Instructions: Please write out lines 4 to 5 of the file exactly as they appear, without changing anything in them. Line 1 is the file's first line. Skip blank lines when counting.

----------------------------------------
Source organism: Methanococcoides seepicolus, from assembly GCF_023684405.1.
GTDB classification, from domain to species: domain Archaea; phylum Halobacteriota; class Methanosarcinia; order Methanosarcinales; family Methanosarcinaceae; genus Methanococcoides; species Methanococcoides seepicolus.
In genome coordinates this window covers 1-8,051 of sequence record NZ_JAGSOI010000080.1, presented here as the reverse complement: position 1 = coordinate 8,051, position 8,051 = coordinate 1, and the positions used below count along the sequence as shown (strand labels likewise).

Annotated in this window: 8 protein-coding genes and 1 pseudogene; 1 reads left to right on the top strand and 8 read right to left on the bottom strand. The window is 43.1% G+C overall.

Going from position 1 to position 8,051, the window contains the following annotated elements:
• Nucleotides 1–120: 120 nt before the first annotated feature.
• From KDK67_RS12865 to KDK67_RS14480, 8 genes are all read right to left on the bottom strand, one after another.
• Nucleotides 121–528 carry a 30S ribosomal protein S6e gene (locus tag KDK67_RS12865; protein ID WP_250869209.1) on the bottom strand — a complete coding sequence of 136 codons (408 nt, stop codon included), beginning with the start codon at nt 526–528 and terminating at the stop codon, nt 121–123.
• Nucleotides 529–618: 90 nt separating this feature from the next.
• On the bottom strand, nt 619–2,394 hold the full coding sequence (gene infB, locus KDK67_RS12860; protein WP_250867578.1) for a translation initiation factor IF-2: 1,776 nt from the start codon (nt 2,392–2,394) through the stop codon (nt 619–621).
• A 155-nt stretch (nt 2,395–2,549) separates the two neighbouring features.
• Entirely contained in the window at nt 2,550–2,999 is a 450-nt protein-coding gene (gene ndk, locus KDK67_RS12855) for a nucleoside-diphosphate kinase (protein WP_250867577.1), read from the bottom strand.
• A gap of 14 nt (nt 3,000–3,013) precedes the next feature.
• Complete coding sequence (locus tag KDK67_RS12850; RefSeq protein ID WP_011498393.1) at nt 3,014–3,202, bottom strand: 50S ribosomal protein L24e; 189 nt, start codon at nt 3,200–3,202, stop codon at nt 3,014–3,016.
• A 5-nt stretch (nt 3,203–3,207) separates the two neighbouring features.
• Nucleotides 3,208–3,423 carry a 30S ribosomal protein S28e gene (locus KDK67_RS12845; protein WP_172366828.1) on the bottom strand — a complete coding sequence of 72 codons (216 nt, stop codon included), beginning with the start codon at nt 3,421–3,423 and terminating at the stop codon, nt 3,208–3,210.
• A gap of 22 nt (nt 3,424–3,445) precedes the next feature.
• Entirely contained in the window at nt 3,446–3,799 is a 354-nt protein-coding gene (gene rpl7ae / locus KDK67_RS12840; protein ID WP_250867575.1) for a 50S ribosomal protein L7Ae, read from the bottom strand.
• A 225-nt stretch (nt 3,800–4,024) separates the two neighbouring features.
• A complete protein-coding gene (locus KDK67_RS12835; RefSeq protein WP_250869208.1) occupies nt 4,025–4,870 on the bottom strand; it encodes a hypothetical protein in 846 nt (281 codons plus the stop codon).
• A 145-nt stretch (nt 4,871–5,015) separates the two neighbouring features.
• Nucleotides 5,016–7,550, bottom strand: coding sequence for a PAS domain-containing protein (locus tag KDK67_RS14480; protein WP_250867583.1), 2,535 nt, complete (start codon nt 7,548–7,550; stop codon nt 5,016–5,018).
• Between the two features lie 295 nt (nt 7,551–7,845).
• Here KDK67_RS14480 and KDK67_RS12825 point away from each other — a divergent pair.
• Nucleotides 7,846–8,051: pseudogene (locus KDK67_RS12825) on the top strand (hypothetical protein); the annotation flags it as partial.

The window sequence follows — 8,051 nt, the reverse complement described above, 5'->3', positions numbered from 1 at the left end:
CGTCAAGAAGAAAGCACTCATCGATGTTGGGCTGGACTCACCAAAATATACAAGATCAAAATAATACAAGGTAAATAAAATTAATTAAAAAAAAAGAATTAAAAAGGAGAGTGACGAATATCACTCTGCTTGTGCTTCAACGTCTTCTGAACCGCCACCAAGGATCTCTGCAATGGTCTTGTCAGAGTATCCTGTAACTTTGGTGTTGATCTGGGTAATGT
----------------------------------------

Annotated in this window: 8 protein-coding genes and 1 pseudogene; 1 reads left to right on the top strand and 8 read right to left on the bottom strand. The window is 43.1% G+C overall.

Going from position 1 to position 8,051, the window contains the following annotated elements: